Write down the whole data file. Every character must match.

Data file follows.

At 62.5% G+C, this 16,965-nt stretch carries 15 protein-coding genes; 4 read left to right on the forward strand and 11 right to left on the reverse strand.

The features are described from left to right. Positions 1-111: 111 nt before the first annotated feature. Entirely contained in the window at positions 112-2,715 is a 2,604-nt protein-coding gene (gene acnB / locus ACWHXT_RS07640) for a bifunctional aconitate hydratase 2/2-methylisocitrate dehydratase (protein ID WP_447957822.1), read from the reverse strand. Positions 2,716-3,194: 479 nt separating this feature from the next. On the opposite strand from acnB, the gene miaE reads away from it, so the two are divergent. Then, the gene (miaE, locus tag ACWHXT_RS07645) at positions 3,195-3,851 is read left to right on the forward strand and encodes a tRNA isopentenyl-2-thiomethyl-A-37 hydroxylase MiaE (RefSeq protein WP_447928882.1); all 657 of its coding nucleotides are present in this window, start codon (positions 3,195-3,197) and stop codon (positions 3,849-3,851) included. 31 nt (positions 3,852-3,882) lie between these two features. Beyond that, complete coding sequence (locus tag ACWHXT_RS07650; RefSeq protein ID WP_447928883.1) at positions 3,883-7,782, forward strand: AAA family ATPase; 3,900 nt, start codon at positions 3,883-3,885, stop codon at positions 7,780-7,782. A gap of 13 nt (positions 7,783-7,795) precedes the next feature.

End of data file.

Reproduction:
At 62.5% G+C, this 16,965-nt stretch carries 15 protein-coding genes; 4 read left to right on the forward strand and 11 right to left on the reverse strand.

The features are described from left to right. Positions 1-111: 111 nt before the first annotated feature. Entirely contained in the window at positions 112-2,715 is a 2,604-nt protein-coding gene (gene acnB / locus ACWHXT_RS07640) for a bifunctional aconitate hydratase 2/2-methylisocitrate dehydratase (protein ID WP_447957822.1), read from the reverse strand. Positions 2,716-3,194: 479 nt separating this feature from the next. On the opposite strand from acnB, the gene miaE reads away from it, so the two are divergent. Then, the gene (miaE, locus tag ACWHXT_RS07645) at positions 3,195-3,851 is read left to right on the forward strand and encodes a tRNA isopentenyl-2-thiomethyl-A-37 hydroxylase MiaE (RefSeq protein WP_447928882.1); all 657 of its coding nucleotides are present in this window, start codon (positions 3,195-3,197) and stop codon (positions 3,849-3,851) included. 31 nt (positions 3,852-3,882) lie between these two features. Beyond that, complete coding sequence (locus tag ACWHXT_RS07650; RefSeq protein ID WP_447928883.1) at positions 3,883-7,782, forward strand: AAA family ATPase; 3,900 nt, start codon at positions 3,883-3,885, stop codon at positions 7,780-7,782. A gap of 13 nt (positions 7,783-7,795) precedes the next feature.